Acute coronary syndrome in women of reproductive age
Nazimah Idris1, Sharifah Sulaiha Aznal1, Sze-Piaw Chin1, Wan Azman Wan Ahmad2, Azhari Rosman3, Sinnadurai Jeyaindran4, Omar Ismail5, Robaayah Zambahari3, Kui Huan Sim6
1International Medical University, Seremban; 2University Malaya Medical Centre, PJ; 3Institut Jantung Negara, KL; 4Hospital Kuala Lumpur, KL; 5Hospital Pulau Pinang; 6Hospital Umum Sarawak, Malaysia
Background: There is scarce or no data on prevalence and presentation of acute coronary syndrome (ACS) among women of reproductive age. Furthermore, whether women of reproductive age presenting with ACS have the same risk factors as men and older women is not known.
Objective: To analyze factors associated with ACS in women of reproductive age in comparison with older women and men of a similar age group.
Methodology: A total of 9702 cases of acute coronary syndrome over a 3-year period (2006–2008) from the National Cardiovascular Disease database were analyzed, with focus on women of reproductive age (20–<40 years), looking into association with ethnicity, comorbid illness, and the ACS stratum. Comparison with older women (40–<60 years; Control 1) and men of similar age group (Control 2) was made and analyzed using Fisher's exact test and chi-square test when necessary.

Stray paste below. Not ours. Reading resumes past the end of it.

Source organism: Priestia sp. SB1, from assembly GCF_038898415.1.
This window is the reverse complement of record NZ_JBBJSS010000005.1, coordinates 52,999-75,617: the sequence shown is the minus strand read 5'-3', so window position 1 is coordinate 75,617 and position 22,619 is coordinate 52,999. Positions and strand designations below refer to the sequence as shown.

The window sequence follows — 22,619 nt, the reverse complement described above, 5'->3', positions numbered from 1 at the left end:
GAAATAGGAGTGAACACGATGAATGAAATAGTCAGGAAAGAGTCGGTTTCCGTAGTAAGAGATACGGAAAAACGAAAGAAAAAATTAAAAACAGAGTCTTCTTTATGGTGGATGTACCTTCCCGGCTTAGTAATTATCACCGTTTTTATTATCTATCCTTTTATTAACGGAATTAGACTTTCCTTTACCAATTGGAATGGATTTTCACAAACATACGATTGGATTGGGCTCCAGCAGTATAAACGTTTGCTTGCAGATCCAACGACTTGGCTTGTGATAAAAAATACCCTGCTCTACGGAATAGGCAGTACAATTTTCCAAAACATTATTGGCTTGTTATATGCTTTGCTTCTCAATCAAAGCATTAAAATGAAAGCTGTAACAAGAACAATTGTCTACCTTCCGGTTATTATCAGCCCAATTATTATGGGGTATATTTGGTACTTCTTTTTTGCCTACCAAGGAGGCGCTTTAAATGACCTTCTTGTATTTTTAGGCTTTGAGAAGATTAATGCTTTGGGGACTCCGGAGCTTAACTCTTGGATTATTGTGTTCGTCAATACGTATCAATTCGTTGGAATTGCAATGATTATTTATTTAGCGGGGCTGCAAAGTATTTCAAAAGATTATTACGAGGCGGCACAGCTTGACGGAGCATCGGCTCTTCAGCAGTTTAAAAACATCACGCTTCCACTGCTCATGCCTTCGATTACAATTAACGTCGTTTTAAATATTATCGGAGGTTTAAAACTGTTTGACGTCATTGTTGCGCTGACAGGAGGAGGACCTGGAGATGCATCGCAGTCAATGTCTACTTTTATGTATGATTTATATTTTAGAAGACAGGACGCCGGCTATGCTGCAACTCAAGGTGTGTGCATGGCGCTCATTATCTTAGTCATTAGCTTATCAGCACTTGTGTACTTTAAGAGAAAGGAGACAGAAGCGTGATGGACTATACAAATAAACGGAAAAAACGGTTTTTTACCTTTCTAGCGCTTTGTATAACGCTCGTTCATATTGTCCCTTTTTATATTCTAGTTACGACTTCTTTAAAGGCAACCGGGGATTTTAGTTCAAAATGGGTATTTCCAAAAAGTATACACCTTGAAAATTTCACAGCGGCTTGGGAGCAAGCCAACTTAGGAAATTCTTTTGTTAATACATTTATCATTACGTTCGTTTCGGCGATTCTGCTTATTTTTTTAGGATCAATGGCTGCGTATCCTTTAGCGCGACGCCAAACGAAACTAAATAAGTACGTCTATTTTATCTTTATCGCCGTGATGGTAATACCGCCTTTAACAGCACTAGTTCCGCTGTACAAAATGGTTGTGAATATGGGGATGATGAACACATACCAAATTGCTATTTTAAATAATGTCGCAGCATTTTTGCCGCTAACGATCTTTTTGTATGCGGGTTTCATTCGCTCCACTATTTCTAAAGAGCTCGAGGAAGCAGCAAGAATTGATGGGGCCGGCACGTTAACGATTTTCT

Results: From a total of 9702 cases, 2344 (24.2%) were women. Of these, 45 (1.9%) were women between 20 and <40 years, which is significantly lower than the two controls (older women 30.8%, and men of same age 6.2%, respectively; P < 0.0001). The distribution of ethnicity shows a similar pattern between the study group and the controls, but patients of Indian ethnicity were over-represented when compared with the Malaysian demographics of general population (31.3% versus 7.1%; P < 0.0001). ACS in women of reproductive age was associated with diabetes mellitus in 37.8%, hypertension in 40.0%, and dyslipidemia in 24.4% of cases, similar to men of the same age but significantly lower than the older women (P < 0.0001). Smoking is not a major risk factor in the study group, where only 6.7% ever smoked, similar to older women (6.8%, P = 1.000) and significantly much less compared with men of the same age (84.1%; P < 0.0001). Regarding the ACS stratum, a significantly higher percentage of women in the study group had ST-segment elevation myocardial infarction compared with older women (P = 0.0085) but less than that of men of similar age (P = 0.0187).
Conclusion: ACS is rare in women of reproductive age. Diabetes, hypertension, and Indian ethnicity were identified as important contributors.
Keywords: reproductive-aged women, comorbidities, risk factors
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